There are two types of lofts. True lofts are those that are in industrial buildings that have been repurposed for residential use. Soft lofts are built specifically for residential use and to mimic true lofts.
Some people define lofts differently, but in my mind there are three defining features: brick or concrete exterior walls; ceilings that are 10 feet or higher; and large windows that provide an abundance of natural light.
With the exception of soft-loft buildings, the building in which your loft is located likely will not have amenities like a swimming pool or basketball court. If your building was built specifically for residential use, it is a good bet the developer adding in some appealing amenities.
Historically, loft tenants have used their space for both living and working. That is just as true today as it was 100 years ago. If you have trouble working where you live, you can set off a workspace without tremendous expense.
Industrial lofts, which are those located in repurposed industrial buildings, likely have concrete or wood floors. Many people like floors like that. If you do not, it is no big deal to lay carpet.
Things may not stay the same for long. Many lofts are in urban, industrial areas that undergo what may seem like constant change. For many people, that adds an element of excitement and renewal. But if that vacant lot next to the loft building is one of the reasons you are buying there, you may want to think hard about how long it will stay vacant.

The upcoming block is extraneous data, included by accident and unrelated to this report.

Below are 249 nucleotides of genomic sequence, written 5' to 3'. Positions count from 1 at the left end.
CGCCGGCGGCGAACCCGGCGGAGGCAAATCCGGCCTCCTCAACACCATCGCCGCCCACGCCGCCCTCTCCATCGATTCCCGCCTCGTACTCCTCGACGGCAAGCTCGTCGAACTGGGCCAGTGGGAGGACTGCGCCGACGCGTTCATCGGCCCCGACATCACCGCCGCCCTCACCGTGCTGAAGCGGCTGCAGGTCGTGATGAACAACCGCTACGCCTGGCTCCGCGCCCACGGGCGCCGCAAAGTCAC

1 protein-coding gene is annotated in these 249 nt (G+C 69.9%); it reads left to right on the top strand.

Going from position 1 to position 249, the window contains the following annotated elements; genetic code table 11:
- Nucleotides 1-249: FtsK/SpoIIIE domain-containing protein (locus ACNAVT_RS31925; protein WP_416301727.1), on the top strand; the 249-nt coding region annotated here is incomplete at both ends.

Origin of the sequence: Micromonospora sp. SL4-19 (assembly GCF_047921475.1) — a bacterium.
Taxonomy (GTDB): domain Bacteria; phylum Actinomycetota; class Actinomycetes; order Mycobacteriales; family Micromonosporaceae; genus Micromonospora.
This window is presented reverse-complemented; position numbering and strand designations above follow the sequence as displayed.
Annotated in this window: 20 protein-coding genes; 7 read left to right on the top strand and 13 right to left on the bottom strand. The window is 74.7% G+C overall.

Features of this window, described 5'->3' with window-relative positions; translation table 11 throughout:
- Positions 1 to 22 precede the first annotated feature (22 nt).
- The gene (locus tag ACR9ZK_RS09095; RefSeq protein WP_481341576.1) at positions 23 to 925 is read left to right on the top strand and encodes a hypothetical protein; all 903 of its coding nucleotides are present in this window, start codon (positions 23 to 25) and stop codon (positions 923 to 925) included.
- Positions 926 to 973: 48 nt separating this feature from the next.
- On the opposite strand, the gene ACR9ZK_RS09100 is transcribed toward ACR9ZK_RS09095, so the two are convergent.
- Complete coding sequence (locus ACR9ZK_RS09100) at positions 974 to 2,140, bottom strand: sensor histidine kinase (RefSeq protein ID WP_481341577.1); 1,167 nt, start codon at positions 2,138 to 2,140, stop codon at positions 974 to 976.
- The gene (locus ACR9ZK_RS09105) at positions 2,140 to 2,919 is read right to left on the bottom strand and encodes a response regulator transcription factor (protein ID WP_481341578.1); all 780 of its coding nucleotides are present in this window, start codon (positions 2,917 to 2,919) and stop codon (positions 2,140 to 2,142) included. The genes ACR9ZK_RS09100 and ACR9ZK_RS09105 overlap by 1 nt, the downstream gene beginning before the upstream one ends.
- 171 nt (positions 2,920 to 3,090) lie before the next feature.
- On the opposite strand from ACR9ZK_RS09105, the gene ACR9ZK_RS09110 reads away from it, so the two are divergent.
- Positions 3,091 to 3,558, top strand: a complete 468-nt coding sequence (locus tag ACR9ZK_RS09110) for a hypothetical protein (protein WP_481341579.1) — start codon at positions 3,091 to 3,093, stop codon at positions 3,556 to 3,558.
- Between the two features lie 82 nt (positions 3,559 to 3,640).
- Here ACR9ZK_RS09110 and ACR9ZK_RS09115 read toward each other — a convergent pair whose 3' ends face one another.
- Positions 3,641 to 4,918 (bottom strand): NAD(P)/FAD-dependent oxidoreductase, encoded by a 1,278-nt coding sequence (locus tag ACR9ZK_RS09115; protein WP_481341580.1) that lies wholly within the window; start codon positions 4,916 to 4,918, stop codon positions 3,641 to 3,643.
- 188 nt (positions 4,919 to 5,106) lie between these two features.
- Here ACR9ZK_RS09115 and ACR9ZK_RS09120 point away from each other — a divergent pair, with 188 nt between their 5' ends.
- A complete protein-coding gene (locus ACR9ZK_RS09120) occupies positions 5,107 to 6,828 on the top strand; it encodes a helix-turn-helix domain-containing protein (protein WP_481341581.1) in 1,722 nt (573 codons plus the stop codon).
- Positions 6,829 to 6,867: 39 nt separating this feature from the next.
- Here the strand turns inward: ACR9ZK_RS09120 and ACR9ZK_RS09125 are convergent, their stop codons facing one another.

If you have looked at apartments, single-family homes and even some condos, you probably will be amazed by the vast open space you see in lofts.
If there are not any already, you can add bedrooms, closets or bathrooms to your loft. Many people who live in lofts love the open feeling. But few people want everything totally open. Options for closing spaces off include partitions, walls, pressure walls, and curtains.
Lofts are in high demand. If for whatever reason you need to move but do not want to sell, you can probably find someone to rent it.
Lofts can be rather expensive to heat because they are so wide open. Consider what you might pay in utilities before making an offer.